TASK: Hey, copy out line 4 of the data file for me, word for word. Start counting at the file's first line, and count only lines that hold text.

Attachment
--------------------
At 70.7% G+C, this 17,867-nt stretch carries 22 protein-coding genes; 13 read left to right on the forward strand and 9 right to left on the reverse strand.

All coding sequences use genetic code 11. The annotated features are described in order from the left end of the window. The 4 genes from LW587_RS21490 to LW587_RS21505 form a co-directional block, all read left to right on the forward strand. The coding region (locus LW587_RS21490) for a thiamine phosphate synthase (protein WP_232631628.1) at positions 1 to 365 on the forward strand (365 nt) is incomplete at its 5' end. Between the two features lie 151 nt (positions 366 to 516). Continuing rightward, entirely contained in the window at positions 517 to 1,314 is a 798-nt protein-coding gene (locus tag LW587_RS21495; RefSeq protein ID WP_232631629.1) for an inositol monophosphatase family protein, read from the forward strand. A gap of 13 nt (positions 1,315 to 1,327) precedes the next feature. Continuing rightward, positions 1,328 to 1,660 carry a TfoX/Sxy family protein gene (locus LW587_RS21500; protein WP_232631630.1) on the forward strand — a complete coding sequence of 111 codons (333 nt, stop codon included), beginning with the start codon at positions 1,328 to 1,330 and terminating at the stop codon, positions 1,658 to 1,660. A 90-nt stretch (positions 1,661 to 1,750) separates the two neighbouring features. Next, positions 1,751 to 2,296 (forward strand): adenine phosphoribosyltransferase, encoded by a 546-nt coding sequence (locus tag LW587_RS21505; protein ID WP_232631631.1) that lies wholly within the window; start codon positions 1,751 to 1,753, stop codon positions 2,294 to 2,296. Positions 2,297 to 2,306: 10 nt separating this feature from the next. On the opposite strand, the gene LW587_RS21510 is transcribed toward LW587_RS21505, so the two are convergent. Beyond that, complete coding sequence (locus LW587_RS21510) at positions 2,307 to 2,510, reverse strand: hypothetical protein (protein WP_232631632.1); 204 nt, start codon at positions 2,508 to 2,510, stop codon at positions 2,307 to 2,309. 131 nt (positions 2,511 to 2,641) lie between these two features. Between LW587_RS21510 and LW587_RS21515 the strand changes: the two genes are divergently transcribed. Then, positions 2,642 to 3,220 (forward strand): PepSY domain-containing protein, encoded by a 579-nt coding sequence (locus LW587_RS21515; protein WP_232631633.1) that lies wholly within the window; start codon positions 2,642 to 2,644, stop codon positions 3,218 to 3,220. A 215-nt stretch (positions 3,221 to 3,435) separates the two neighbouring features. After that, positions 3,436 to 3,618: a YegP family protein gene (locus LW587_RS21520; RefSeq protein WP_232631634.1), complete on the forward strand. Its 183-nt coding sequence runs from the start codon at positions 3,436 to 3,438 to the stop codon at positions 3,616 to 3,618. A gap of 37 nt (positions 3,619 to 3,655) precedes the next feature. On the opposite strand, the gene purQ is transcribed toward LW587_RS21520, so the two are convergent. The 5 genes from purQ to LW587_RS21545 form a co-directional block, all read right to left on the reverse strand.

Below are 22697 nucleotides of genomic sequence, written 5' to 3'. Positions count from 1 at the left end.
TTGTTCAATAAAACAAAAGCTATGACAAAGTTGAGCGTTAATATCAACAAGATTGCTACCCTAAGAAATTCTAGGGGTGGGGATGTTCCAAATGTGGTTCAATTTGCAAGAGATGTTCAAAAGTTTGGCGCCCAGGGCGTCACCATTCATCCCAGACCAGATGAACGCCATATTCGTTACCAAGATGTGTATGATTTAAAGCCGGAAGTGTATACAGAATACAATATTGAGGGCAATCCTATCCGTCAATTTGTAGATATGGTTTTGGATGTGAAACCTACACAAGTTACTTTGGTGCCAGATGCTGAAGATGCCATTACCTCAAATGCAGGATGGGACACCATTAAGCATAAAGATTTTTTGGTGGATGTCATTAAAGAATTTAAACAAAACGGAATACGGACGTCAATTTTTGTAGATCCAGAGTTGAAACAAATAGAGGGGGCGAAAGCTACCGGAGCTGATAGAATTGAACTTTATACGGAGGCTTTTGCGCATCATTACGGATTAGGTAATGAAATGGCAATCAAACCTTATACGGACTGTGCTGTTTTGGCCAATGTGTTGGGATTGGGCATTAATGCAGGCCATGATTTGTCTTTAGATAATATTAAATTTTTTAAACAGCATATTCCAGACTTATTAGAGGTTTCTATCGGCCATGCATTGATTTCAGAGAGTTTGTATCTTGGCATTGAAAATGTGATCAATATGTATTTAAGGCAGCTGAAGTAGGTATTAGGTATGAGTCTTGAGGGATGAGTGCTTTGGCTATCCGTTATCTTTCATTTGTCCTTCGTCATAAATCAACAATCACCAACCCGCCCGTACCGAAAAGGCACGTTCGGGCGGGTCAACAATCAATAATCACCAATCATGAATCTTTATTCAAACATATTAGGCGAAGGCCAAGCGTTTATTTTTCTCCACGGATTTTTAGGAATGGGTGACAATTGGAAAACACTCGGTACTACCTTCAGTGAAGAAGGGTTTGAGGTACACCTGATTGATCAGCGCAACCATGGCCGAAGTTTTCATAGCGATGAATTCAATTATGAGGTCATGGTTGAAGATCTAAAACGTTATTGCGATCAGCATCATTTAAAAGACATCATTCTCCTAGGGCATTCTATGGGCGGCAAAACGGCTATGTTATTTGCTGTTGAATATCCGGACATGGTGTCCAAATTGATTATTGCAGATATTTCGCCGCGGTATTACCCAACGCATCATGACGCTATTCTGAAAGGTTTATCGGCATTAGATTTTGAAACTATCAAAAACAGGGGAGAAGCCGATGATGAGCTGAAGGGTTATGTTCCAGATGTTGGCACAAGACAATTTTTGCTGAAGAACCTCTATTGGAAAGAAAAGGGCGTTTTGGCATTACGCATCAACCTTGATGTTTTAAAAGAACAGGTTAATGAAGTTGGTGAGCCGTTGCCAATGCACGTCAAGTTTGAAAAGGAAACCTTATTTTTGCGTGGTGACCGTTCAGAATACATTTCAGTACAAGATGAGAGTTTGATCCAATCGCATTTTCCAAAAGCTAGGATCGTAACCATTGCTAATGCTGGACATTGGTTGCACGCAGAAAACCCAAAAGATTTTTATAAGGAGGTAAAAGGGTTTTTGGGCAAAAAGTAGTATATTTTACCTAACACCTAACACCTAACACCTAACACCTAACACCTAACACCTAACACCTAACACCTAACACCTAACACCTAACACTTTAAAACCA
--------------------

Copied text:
TTGTTCAATAAAACAAAAGCTATGACAAAGTTGAGCGTTAATATCAACAAGATTGCTACCCTAAGAAATTCTAGGGGTGGGGATGTTCCAAATGTGGTTCAATTTGCAAGAGATGTTCAAAAGTTTGGCGCCCAGGGCGTCACCATTCATCCCAGACCAGATGAACGCCATATTCGTTACCAAGATGTGTATGATTTAAAGCCGGAAGTGTATACAGAATACAATATTGAGGGCAATCCTATCCGTCAATTTGTAGATATGGTTTTGGATGTGAAACCTACACAAGTTACTTTGGTGCCAGATGCTGAAGATGCCATTACCTCAAATGCAGGATGGGACACCATTAAGCATAAAGATTTTTTGGTGGATGTCATTAAAGAATTTAAACAAAACGGAATACGGACGTCAATTTTTGTAGATCCAGAGTTGAAACAAATAGAGGGGGCGAAAGCTACCGGAGCTGATAGAATTGAACTTTATACGGAGGCTTTTGCGCATCATTACGGATTAGGTAATGAAATGGCAATCAAACCTTATACGGACTGTGCTGTTTTGGCCAATGTGTTGGGATTGGGCATTAATGCAGGCCATGATTTGTCTTTAGATAATATTAAATTTTTTAAACAGCATATTCCAGACTTATTAGAGGTTTCTATCGGCCATGCATTGATTTCAGAGAGTTTGTATCTTGGCATTGAAAATGTGATCAATATGTATTTAAGGCAGCTGAAGTAGGTATTAGGTATGAGTCTTGAGGGATGAGTGCTTTGGCTATCCGTTATCTTTCATTTGTCCTTCGTCATAAATCAACAATCACCAACCCGCCCGTACCGAAAAGGCACGTTCGGGCGGGTCAACAATCAATAATCACCAATCATGAATCTTTATTCAAACATATTAGGCGAAGGCCAAGCGTTTATTTTTCTCCACGGATTTTTAGGAATGGGTGACAATTGGAAAACACTCGGTACTACCTTCAGTGAAGAAGGGTTTGAGGTACACCTGATTGATCAGCGCAACCATGGCCGAAGTTTTCATAGCGATGAATTCAATTATGAGGTCATGGTTGAAGATCTAAAACGTTATTGCGATCAGCATCATTTAAAAGACATCATTCTCCTAGGGCATTCTATGGGCGGCAAAACGGCTATGTTATTTGCTGTTGAATATCCGGACATGGTGTCCAAATTGATTATTGCAGATATTTCGCCGCGGTATTACCCAACGCATCATGACGCTATTCTGAAAGGTTTATCGGCATTAGATTTTGAAACTATCAAAAACAGGGGAGAAGCCGATGATGAGCTGAAGGGTTATGTTCCAGATGTTGGCACAAGACAATTTTTGCTGAAGAACCTCTATTGGAAAGAAAAGGGCGTTTTGGCATTACGCATCAACCTTGATGTTTTAAAAGAACAGGTTAATGAAGTTGGTGAGCCGTTGCCAATGCACGTCAAGTTTGAAAAGGAAACCTTATTTTTGCGTGGTGACCGTTCAGAATACATTTCAGTACAAGATGAGAGTTTGATCCAATCGCATTTTCCAAAAGCTAGGATCGTAACCATTGCTAATGCTGGACATTGGTTGCACGCAGAAAACCCAAAAGATTTTTATAAGGAGGTAAAAGGGTTTTTGGGCAAAAAGTAGTATATTTTACCTAACACCTAACACCTAACACCTAACACCTAACACCTAACACCTAACACCTAACACCTAACACCTAACACCTAACACTTTAAAACCA